If you can imagine being an audience member in 1977, the best thing you’ve seen before is 2001, and suddenly a giant spaceship flies over you that looks fucking real, and it’s shooting at another spaceship. Then, there’s this battle between the little underdog and the big bad “Empire”, and there’s laser swords and princesses—of course you’re going to lose your mind and be in awe and start wondering how they did it. And I’m not talking about the effects, I’m talking about the story. And the is the most interesting thing about Star Wars: a simple story, made all cheesy with 70s haircuts, was propelled to inexplicable importance by genuinely compelling effects.
What I always loved about Star Wars is that it’s a vision of the future. I know it takes place a long time ago, but that’s a hoax. It’s a very clever trick which creates the illusion of fantasy. Of course this stuff didn’t happen in our past when we were apparently living on other planets and had magic powers—but, what if that was our future? Minus the magic, why couldn’t it be?
The sun will burn out someday. The fate of us and our planet sits on our ability to get off this planet and find another, and another, and another. That is the future of mankind, and Star Wars, in a way, depicts that future—not predicts, depicts. And that’s the catch. While many cyberpunk sci-fi stories try to warn of the coming totalitarian, dystopian future, Star Wars simply says, ‘this is a story’. And that’s beautiful.
I’d love to know some data about how many times Star Wars is referenced in popular culture, like how ‘Yesterday’ is the most recorded song of all time. Star Wars must be the clear winner, and that’s what keeps it going. It’s a circular thing: the more it’s referenced, the more it stays alive—and the more it stays alive, the more it creates. At this point, there are hundreds of Star Wars books, and video games, and cartoons—the ‘extended universe’ is pretty fucking extended. In some way though, I think Star Wars connects us to our future, or at least a version of it, and people want to be connected to that. Whereas 2001 made space look distant, different and black, Star Wars made it look lived-in and harnessed. Harnessed by our technology—the very technology that made Star Wars exist in the first place. It’s all very circular.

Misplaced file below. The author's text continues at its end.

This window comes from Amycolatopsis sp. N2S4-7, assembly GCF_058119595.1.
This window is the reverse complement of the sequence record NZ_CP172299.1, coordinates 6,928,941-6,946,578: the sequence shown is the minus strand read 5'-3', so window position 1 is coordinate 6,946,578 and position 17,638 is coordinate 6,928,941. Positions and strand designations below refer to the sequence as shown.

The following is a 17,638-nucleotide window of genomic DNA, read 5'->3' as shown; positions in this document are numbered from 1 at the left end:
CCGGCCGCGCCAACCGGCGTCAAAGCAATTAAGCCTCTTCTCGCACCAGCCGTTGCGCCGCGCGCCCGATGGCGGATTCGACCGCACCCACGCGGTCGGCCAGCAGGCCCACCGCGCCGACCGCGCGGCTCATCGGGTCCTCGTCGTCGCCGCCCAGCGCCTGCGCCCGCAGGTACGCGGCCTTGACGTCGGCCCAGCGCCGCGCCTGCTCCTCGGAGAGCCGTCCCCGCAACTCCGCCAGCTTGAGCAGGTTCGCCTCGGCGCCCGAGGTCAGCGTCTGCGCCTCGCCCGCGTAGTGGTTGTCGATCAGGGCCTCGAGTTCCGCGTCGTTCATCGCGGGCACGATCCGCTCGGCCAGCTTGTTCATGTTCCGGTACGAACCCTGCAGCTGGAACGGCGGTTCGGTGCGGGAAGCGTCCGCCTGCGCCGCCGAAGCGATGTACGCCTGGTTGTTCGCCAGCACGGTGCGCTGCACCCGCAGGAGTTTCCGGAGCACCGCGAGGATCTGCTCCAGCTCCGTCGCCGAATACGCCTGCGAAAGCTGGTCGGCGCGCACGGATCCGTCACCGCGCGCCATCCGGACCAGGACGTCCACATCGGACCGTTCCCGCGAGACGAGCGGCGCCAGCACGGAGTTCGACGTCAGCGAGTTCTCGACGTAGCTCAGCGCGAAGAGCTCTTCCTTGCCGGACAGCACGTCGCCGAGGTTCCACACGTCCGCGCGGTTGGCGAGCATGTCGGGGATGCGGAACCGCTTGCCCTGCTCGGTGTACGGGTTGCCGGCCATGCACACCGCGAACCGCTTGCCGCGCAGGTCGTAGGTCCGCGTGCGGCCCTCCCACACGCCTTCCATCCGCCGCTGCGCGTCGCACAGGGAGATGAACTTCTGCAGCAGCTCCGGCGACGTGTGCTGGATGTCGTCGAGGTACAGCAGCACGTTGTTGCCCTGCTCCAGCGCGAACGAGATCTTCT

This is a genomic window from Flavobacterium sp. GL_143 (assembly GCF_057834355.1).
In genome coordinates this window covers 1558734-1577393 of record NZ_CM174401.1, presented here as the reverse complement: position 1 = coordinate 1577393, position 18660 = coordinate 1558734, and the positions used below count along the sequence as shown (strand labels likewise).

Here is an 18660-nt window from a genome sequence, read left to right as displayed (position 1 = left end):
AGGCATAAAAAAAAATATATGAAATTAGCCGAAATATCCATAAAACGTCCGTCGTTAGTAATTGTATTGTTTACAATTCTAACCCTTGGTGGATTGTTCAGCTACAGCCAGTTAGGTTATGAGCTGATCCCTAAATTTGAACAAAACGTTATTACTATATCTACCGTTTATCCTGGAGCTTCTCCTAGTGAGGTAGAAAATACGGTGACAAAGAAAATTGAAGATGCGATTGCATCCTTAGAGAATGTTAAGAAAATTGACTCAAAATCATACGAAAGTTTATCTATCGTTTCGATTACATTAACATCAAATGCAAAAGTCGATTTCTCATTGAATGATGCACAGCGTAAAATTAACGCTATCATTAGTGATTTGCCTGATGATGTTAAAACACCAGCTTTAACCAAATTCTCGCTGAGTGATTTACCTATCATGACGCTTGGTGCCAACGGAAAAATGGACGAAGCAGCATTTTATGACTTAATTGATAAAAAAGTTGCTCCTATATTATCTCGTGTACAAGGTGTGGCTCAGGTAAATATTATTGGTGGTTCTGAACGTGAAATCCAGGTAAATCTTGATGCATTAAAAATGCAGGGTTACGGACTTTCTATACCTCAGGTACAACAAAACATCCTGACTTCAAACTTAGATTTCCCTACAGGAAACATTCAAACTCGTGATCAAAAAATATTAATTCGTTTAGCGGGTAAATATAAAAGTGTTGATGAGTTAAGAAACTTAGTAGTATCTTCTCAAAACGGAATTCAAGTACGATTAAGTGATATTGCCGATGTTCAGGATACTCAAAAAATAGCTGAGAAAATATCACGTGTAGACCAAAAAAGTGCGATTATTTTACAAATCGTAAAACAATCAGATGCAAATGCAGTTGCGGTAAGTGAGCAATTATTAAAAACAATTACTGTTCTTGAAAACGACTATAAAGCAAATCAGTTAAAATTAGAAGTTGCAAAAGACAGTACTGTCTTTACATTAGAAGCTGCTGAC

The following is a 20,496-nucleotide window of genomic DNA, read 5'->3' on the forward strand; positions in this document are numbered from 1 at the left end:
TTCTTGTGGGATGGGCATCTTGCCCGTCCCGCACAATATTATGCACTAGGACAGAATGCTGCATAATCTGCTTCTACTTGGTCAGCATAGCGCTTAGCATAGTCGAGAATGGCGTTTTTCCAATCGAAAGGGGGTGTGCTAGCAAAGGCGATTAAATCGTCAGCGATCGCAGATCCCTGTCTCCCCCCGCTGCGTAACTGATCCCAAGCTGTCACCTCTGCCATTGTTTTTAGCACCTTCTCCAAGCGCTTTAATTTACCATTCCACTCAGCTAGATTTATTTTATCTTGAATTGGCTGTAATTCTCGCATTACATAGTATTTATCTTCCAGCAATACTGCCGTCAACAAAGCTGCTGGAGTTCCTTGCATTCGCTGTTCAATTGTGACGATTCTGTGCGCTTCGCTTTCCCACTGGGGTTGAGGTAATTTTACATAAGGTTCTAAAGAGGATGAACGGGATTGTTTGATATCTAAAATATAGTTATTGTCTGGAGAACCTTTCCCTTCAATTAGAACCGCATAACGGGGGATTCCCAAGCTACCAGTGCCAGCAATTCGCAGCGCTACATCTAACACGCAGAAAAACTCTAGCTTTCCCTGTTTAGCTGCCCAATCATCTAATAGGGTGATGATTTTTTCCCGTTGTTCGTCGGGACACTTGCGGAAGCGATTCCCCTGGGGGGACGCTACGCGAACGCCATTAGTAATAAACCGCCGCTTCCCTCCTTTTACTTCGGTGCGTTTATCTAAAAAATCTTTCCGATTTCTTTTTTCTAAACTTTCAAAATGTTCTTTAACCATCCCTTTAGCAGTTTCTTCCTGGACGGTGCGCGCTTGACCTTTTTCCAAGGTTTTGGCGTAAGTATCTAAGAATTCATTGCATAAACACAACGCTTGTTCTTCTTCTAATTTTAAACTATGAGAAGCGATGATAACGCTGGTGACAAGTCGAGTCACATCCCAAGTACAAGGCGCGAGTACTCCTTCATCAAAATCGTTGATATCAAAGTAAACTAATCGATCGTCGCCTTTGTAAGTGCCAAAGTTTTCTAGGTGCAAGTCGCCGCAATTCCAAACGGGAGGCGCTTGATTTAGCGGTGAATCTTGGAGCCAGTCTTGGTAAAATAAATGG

George Lucas owns the word ‘droid’. Go read the fine print on the Verizon billboards. Although, now that holding might have been transferred to Disney. The Disney purchasing of the entire Star Wars intellectual property is pretty crazy—when you step back from it, you realize that the silly space ideas in one persons mind were worth a few billion dollars. Think about that for a second. It’s gotta be the biggest transaction of some kind in history.
I’m happily awaiting the new Disney Star Wars films, whether they’re good or bad, because Star Wars is the only art that literally doesn’t matter if it’s good or bad. The prequels proved that Star Wars is so big it transcends the idea of ‘good’ or ‘bad’—it will make money no matter what, because it’s the discussion that matters, not the actual content.
All of us want to live inside the Star Wars universe. We want to go on adventures with Han Solo and marry Princess Leia. We want our own blaster, light saber, and X-wing. We can’t have those things, but these new movies will allow us to look at them some more, and that’s all we really ask—we just hope J.J. cools it with the lens flares.
I look forward to whatever RedLetterMedia, South Park, and the like have to say about the new installments to the saga. And I look forward to my own time spent watching them and thinking about them. But, for all the words ever written about Star Wars, all the books and essays, all the Clone Wars and comic books, all the Thumb Wars and Holiday Specials, the truest, deepest, and most poignant thing ever said on the subject was said by Bill Murray: